The debate on Lords reform followed the release of a report by the Joint Committee on the Draft House of Lords Reform Bill on Monday 23 April, which outlines proposals for an elected second chamber, where 80 per cent of members are voted in. It suggests that the House should consist of 450 members who serve for 15 year non-renewable terms.
Around 86 members registered to participate in the debate, moved by Lord Richard (Labour), a former Leader of the House of Lords and the government minister Lord Wallace of Saltaire (Liberal Democrat), a former spokesperson for foreign affairs and education.
Day one: Monday 30 April
Lord Richard opened the debate yesterday laying out the Joint Committee's task. He said: ' Our mandate...was to examine the draft House of Lords Bill. The committee consisted of 13 members from each House, a total of 26, who I think were carefully chosen to represent as best they could all the views that existed in each House.'
Lord Strathclyde (Conservative), Leader of the House of Lords, followed outlining recommendations from the report concerning the election of members. He said: 'The government welcome the Joint Committee's support for our proposals that members of a reformed upper House should no longer serve for life but for a single 15-year non-renewable term and that elections should take place in thirds at the same time as general elections.'
Lord Ashdown of Norton-sub-Hamdon was one of the members who discussed the democratic issues behind having an elected second chamber. He said: 'On this day, Egypt votes for a new president. The Muslim brotherhood has recently constructed the Egyptian constitution. Imagine if it had said, "We will have a constitution in which the primary House, which we control, will give us the right to appoint who was in the second chamber". Would we not have declared that to be a democratic outrage? Yet we are replicating that precise position here today.'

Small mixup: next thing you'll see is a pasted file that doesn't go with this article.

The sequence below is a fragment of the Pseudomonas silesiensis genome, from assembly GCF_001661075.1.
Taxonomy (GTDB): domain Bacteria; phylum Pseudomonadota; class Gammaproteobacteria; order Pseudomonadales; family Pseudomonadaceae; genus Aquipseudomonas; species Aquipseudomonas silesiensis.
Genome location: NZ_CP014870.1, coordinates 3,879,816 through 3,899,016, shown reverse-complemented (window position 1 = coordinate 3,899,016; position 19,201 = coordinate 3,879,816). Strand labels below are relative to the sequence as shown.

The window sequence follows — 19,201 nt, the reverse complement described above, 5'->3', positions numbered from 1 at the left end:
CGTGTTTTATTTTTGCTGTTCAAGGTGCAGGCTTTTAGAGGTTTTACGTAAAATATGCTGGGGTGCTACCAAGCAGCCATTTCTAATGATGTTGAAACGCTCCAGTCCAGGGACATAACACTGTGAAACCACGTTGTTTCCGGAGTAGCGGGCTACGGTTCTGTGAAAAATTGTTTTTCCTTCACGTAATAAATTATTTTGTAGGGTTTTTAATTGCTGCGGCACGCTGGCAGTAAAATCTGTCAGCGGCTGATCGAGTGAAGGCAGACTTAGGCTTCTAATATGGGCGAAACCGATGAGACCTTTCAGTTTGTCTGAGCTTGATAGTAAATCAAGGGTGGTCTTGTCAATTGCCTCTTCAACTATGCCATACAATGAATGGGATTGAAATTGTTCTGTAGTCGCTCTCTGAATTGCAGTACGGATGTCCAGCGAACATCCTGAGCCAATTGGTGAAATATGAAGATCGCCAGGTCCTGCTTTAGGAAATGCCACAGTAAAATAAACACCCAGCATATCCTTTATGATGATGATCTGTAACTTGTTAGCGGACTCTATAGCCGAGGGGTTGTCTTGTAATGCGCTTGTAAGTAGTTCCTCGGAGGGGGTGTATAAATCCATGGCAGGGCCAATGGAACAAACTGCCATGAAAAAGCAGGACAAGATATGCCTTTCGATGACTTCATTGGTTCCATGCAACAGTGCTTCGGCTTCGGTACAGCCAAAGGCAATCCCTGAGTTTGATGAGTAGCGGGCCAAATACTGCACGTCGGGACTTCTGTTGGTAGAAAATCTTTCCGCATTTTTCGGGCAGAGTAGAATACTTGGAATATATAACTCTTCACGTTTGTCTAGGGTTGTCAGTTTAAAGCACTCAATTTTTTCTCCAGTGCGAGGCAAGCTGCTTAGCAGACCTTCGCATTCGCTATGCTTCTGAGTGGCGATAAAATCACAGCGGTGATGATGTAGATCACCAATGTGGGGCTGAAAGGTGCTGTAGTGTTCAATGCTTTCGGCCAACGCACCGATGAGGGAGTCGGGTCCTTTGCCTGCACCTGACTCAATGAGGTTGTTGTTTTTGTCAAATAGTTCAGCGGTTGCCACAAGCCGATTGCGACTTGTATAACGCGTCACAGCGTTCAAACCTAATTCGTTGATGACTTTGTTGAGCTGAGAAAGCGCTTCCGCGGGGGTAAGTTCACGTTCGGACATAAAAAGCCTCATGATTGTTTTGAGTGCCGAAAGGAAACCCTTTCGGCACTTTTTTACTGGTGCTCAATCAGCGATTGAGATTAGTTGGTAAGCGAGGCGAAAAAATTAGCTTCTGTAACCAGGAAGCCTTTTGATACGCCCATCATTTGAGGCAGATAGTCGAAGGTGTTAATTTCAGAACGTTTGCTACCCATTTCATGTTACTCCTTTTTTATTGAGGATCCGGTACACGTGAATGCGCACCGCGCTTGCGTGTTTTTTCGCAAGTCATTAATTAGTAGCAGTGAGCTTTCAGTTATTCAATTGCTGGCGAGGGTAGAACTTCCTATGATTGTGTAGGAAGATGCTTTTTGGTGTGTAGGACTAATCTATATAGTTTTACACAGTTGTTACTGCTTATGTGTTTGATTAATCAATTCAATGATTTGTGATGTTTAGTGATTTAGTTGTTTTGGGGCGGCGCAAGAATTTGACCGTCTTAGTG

Day two: Tuesday 1 May
Lord Forsyth of Drumlean (Conservative) opened Tuesday's debate and argued that reform may create a 'competing House'. 'It will turn this into a competing chamber, and that will be a disaster for the House of Commons. So I do not agree ... that we should become a kind of House of Commons,' he said.
Baroness Taylor of Bolton (Labour) followed and expressed that she would prefer a 'unicameral' system to a 'confrontational' one. 'We have a unicameral legislature with an advisory second chamber, and that works. As the Clerk of the House of Commons said in his evidence to the Joint Committee, at present we have two chambers that are complementary. If this bill goes through we will have two chambers in confrontation,' she explained.
Lord Tyler (Liberal Democrat) reiterated the work of the Joint Committee and said that their work would improve the bill. He said: 'I do not think that the draft bill is perfect, but I think it will be improved by the work of the Joint Committee. Pre-legislative scrutiny, which this House believes in, has been undertaken manfully and womanfully by the committee headed by the noble Lord Richard.'
Lord Wallace of Saltaire summed up the debate on behalf of the government: 'When we debate the Queen's Speech, we will again discuss constitutional reform. If the government produce a bill on this, I hope that noble Lords will place this piece of the jigsaw of constitutional reform in the wider pattern of popular disengagement from politics and distrust of politicians. We need to look very carefully at the evidence.'
Image: Roger Harris